Alumna Patricia Nez Henderson on breaking boundaries at Yale

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Patricia Nez Henderson ’94 M.P.H., ’00 M.D. discussed her work promoting the wellness of the Navajo community in a conversation with President Peter Salovey on Sept. 17 before a packed audience at the Yale Center for British Art.

Henderson attended Yale School of Public Health and Yale School of Medicine, where she was the first Native American woman to graduate. An award in her honor is given by the medical school each year to recognize a graduate committed to improving health among American Indian populations.

The conversation was part of the President’s Women of Yale Lecture Series, launched by Salovey two years ago — which, the president said, “represents the remarkable success of coeducation at Yale.” The university will celebrate the 50th anniversary of women in Yale College and the 150th anniversary of women at Yale next year.

Ever since her days as a Yale student, Dr. Henderson has overcome obstacles to achieve her dreams and help those around her,” Salovey said. “Her life is a model of resilience, determination, and service to others.”

During the discussion, Henderson talked about how professional recognition for traditional forms of healing was still in its infancy when she was at Yale, but said her class led what would become a growing interest in “bringing traditional healers into the health care system.”

Henderson grew up on a Navajo reservation in Arizona, surrounded by family, and inspired by her grandfather who was a traditional healer. Her transition to Yale — particularly during her medical school years — was not easy, she said. “Our Navajo community was being forcibly relocated. It was a lot to process.” She didn’t speak about it to her classmates or professors, she said, but felt as though “my heart was being severed from my head.”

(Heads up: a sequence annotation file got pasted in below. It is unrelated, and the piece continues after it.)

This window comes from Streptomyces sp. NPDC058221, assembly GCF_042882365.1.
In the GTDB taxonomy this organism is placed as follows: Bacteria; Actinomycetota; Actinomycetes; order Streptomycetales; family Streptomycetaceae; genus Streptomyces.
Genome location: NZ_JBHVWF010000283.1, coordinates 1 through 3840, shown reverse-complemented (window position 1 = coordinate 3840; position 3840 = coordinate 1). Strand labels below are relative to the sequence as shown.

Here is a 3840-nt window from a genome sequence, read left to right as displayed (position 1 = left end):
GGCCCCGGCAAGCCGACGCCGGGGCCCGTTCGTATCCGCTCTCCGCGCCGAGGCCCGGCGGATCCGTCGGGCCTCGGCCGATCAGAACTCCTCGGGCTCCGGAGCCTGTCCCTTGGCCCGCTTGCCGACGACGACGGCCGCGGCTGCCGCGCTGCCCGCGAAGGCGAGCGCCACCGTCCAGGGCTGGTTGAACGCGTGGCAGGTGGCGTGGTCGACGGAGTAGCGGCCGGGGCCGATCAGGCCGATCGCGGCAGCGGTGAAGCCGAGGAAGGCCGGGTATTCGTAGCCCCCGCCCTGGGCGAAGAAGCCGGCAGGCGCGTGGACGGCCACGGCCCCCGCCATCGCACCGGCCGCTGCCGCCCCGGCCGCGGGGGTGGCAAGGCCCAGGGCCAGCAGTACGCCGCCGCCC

While attending an American Indian Science and Engineering Society conference, however, Henderson met Wilma Mankiller, former chair of the Cherokee tribe. She told Mankiller “I’m ready to quit,” to which Mankiller responded: “Are you done crying? You have to stay at Yale.” Mankiller encouraged Henderson to be a leader for future Native American students who would be inspired by her to achieve their own dreams. 

Henderson and Salovey in front of a packed house at the Yale Center for British Art.
Henderson and Salovey in front of a packed house at the Yale Center for British Art. (Photo credit: Mara Lavitt)

Henderson’s holistic approach to medicine led her to public health research and education and to the Black Hills Center for American Indian Health in South Dakota, where she is vice president. One of her primary focuses has been on smoking cessation. She noted in the talk that cigarettes are used in Native American ceremonial events as an alternative to traditional tobacco. In addition, she said, the vast majority of casinos operated by Native American tribes allow smoking. Her work involves both educating tribal leaders and using data around, for instance, the revenue of smoke-free casinos, as a teaching tool.

Where states were 20-30 years ago [on smoking cessation] is where tribes are now,” Henderson said, noting that the industry has targeted tribes for years with prolific ads and cheaper cigarette costs. “We’re advocating for tribes to increase taxes on cigarettes,” she added.

She’s also working to combat high suicide rates on reservations. According to the Centers for Disease Control and Prevention, American Indian and Alaskan Native populations have the highest suicide rates of any racial or ethnic group in the U.S. — 21.5 per 100,000. “There are a lack of psychiatrists and therapists” on reservations, Henderson said, adding that Black Hills has partnered with the American Foundation for Suicide Prevention to begin a dialog. 

Henderson and Yale School of Public Health Dean Sten Vermund (third from right) pose with students after the event.
Henderson and Yale School of Public Health Dean Sten Vermund (third from right) pose with students after the event. (Photo credit: Mara Lavitt)

Students at Yale are often very motivated to … take their education and give back in some way,” Salovey noted in his conversation with Dr. Henderson. “At graduation, we say ‘I admit you to all the rights and responsibilities’ [of a Yale degree], and our students have always taken that very seriously.”

Dr. Henderson recalled “many wonderful acts of people here at Yale,” which reinforced lessons about giving she learned throughout her lifetime and through Navajo teachings.

Asked what advice she had for Yale students interested in leading lives of service, Dr. Henderson encouraged them to look for any opportunities to give of themselves and their time. “Certainly being here at Yale you have had the opportunity to be schooled by world-famous faculty and that is a gift. Now you pass that on; you have to share that with others,” she said.

 “And do it with a good heart, otherwise you are going to totally miss the meaning behind giving.”

Author: Admin